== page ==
Most of us have had those faith-shaking episodes in our lives. The tragic episodes that leave us wondering what life is all about.
So it is with a young mother whose husband’s life was snuffed out recently as the result of a high-speed rear-end collision just minutes after they left church in Edgewood anticipating the impending arrival of their first child, a baby girl who will never know her father.
Why do bad things happen to good people?
In a universe ruled by amazingly consistent order, there are few variables. Many of what there are involve the free will of human beings gifted with the ability to make choices that can turn the course of events positively or negatively.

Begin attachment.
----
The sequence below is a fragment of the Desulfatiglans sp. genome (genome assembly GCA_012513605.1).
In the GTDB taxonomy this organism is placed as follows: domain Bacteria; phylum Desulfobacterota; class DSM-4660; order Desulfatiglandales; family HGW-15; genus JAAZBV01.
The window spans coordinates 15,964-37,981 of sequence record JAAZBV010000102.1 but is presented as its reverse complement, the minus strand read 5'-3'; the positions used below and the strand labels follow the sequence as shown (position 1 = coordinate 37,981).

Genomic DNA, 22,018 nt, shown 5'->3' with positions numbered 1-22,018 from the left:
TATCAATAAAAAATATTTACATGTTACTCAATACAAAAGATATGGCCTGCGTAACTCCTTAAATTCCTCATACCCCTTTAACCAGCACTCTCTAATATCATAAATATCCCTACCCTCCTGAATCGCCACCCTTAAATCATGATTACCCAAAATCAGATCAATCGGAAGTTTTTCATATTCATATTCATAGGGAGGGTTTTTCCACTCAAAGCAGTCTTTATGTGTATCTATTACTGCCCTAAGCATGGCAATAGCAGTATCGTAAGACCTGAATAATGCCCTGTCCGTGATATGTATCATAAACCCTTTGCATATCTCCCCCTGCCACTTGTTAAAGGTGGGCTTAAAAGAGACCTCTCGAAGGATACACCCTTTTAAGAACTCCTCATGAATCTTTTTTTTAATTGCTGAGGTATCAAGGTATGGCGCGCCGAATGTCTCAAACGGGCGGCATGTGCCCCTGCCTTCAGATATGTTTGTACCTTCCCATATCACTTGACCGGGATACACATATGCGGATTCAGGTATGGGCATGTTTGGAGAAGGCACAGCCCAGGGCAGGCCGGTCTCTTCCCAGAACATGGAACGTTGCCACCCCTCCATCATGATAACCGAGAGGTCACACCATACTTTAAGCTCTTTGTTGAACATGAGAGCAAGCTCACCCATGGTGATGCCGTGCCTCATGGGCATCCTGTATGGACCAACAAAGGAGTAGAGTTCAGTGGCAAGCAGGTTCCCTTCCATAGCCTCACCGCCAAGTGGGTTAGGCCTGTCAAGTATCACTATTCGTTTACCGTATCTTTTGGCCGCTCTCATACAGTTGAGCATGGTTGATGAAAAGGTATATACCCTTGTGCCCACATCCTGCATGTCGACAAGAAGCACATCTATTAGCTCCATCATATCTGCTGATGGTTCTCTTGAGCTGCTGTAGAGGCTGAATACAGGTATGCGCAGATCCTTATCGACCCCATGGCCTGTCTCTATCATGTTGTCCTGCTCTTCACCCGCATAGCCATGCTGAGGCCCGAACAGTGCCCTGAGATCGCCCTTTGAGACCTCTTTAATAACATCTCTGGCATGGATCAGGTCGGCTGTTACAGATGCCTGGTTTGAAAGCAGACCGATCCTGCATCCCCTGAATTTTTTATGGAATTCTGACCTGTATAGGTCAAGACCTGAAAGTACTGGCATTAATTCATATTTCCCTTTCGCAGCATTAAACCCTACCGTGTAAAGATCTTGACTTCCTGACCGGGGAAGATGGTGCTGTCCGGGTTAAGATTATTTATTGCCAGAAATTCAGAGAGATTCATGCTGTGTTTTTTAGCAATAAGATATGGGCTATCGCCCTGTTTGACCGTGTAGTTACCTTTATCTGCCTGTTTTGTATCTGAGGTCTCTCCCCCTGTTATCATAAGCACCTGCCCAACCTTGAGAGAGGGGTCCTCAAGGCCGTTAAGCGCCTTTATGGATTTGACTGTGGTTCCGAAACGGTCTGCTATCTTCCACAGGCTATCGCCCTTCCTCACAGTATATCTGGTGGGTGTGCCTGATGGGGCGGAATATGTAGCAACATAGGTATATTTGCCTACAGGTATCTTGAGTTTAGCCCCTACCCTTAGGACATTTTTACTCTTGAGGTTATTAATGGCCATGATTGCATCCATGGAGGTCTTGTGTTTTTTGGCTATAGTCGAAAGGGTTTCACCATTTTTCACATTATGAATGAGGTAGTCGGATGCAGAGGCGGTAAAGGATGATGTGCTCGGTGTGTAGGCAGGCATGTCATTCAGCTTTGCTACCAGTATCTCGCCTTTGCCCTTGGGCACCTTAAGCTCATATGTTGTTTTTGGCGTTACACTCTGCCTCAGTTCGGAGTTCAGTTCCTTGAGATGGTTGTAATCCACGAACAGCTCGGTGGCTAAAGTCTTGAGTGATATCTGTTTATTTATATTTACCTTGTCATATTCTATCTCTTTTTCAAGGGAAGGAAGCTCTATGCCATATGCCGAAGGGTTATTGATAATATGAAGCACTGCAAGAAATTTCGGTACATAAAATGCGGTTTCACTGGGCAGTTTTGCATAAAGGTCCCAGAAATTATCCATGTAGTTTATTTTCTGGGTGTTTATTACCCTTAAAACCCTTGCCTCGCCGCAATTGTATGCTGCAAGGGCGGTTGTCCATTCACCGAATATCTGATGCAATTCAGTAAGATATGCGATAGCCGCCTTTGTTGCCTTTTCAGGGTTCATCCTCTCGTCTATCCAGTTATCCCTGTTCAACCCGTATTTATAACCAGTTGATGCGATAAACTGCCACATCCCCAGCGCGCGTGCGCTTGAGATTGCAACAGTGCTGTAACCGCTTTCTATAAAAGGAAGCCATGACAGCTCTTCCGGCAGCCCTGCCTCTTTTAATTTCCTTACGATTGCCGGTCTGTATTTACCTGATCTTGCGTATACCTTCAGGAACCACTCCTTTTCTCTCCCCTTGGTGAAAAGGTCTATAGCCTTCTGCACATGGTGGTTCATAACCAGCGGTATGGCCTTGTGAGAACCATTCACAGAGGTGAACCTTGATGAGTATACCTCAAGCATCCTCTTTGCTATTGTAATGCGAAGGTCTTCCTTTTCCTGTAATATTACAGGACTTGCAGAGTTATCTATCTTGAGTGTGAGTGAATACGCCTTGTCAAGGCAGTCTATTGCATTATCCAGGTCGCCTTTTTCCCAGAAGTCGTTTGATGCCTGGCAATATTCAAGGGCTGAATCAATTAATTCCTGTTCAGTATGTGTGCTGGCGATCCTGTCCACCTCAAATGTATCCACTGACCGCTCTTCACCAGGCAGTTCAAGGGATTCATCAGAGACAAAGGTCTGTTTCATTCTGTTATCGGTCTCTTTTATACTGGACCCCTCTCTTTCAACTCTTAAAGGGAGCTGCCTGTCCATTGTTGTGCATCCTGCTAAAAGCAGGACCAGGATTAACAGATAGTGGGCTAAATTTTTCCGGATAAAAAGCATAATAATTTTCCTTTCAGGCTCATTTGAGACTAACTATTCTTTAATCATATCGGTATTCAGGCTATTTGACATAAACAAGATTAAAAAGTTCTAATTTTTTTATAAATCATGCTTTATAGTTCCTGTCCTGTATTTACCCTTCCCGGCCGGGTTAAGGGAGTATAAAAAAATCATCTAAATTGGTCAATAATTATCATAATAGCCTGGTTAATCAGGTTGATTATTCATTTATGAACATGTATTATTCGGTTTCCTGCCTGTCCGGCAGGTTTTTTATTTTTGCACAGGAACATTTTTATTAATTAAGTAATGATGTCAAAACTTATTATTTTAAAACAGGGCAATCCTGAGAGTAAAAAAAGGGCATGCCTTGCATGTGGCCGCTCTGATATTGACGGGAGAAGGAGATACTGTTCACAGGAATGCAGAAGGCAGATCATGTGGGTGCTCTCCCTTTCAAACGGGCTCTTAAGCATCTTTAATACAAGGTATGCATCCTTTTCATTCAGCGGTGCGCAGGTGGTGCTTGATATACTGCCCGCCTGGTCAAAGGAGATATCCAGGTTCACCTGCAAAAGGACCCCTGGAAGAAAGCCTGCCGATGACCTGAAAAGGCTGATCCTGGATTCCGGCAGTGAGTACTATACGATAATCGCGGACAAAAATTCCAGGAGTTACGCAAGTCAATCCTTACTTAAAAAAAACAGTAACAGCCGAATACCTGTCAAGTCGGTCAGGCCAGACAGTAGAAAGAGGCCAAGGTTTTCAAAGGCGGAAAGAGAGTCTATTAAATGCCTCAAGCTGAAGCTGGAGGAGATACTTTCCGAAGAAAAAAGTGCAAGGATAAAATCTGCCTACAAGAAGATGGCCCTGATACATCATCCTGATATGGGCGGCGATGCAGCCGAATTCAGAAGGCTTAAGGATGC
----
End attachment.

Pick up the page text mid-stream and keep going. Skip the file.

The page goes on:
A decision to pop too many pills. A loaded firearm left where a child can find it or hastily discharged during an attempted breach of the law. Distracted driving. A fire from an untended cigarette or carelessly discarded coals. The accumulation in manmade environments of toxic gases, which years ago overcame my uncle and cousin, and some years later contributed to the death of another cousin.
When it happens to you, order turns to chaos. The trees become too large to see the splendor of the forest.
The sun comes up and goes down. The rain brings flowers. Winter turns to spring, and summer is close behind. Growth happens. Amazing things are accomplished through human effort as technology proliferates by leaps and bounds.
All the while, loneliness and heartache stop people in their tracks. If there is a God, why does he permit such things?
There are no easy answers. Perhaps one of the best I’ve encountered surprisingly was in the movie “Oh God Book II,” where George Burns in the role of God rips off a simplistic yet profound analysis: